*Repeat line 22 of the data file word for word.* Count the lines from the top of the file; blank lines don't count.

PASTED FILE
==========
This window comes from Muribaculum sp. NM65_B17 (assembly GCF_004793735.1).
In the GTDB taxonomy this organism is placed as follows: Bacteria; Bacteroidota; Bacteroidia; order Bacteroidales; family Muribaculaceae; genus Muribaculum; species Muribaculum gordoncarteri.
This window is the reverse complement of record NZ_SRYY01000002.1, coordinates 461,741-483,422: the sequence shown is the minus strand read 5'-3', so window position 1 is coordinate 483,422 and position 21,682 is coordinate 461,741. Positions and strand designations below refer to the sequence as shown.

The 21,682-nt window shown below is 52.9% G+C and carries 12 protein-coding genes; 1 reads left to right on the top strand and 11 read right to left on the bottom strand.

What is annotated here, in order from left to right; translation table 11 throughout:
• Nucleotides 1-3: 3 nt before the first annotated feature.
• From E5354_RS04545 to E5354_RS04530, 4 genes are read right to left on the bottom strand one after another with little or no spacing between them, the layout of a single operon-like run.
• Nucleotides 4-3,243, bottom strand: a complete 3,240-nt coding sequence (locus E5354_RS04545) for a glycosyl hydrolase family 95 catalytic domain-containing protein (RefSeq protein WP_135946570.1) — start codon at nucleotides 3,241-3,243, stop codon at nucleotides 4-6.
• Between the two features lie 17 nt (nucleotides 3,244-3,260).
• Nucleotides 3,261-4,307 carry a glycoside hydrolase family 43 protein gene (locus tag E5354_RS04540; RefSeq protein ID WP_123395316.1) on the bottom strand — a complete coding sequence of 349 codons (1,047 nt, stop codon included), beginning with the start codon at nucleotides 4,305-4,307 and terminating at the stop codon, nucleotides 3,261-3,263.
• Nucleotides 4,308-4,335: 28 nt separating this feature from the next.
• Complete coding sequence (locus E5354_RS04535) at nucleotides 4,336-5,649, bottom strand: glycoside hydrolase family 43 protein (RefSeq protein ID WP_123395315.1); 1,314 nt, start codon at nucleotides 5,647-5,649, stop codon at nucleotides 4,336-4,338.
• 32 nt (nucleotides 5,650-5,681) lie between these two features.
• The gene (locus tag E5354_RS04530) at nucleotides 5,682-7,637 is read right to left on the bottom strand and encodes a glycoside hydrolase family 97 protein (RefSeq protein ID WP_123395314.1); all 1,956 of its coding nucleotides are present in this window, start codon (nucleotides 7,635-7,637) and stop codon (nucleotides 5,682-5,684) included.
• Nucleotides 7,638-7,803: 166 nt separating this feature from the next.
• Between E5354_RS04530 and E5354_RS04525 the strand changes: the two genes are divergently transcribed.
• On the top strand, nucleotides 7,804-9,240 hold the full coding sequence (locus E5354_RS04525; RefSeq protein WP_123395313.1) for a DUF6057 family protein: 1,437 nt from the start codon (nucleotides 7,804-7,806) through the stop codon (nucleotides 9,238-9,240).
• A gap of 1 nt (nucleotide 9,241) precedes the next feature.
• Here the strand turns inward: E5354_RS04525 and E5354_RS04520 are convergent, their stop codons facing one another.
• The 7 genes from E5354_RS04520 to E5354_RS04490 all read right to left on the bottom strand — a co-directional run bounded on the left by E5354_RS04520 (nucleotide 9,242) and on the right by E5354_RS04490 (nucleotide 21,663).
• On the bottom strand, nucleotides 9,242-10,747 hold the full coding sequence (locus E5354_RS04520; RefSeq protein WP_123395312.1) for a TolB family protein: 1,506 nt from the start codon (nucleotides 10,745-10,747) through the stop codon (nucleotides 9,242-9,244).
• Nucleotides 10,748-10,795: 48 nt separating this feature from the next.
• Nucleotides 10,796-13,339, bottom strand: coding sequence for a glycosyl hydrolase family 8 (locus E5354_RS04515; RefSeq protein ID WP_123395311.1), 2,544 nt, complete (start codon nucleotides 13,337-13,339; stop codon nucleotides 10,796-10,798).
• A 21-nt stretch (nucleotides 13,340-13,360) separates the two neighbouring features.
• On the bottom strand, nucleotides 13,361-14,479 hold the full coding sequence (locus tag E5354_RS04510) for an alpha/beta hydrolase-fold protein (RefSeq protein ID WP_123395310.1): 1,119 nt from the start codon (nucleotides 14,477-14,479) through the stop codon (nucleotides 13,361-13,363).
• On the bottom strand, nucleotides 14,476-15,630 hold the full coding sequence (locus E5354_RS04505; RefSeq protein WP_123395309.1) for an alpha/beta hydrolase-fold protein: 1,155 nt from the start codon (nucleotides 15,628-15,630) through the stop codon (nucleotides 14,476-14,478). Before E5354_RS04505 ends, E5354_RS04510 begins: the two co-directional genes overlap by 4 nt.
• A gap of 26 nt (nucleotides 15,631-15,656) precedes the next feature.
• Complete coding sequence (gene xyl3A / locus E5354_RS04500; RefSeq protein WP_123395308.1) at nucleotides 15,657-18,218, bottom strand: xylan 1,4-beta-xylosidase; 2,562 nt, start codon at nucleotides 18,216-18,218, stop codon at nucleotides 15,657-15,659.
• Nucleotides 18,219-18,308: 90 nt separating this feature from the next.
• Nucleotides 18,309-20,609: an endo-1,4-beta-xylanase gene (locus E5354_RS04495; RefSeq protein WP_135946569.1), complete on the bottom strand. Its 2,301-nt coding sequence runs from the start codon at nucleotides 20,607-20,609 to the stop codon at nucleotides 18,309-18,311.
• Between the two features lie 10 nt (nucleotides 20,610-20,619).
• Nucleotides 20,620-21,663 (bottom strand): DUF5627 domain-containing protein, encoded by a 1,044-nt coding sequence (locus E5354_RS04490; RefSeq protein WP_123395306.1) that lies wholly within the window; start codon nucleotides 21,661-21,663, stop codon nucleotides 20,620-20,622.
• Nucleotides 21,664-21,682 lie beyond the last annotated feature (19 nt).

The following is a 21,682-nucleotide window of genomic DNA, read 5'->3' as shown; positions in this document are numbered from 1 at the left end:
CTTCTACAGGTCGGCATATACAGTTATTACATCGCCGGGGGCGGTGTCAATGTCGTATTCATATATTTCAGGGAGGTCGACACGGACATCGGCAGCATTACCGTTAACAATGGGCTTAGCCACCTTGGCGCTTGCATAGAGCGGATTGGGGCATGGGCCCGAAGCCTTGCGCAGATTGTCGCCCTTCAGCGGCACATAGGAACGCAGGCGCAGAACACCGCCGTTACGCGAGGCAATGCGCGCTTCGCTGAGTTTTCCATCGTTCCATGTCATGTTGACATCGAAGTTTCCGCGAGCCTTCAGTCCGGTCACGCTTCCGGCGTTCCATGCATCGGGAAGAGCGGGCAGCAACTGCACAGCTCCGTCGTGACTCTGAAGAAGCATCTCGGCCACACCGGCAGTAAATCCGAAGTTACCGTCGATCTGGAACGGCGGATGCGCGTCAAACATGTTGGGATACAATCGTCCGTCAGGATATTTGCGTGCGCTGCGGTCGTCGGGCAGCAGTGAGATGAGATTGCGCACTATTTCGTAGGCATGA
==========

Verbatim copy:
• Nucleotides 10,748-10,795: 48 nt separating this feature from the next.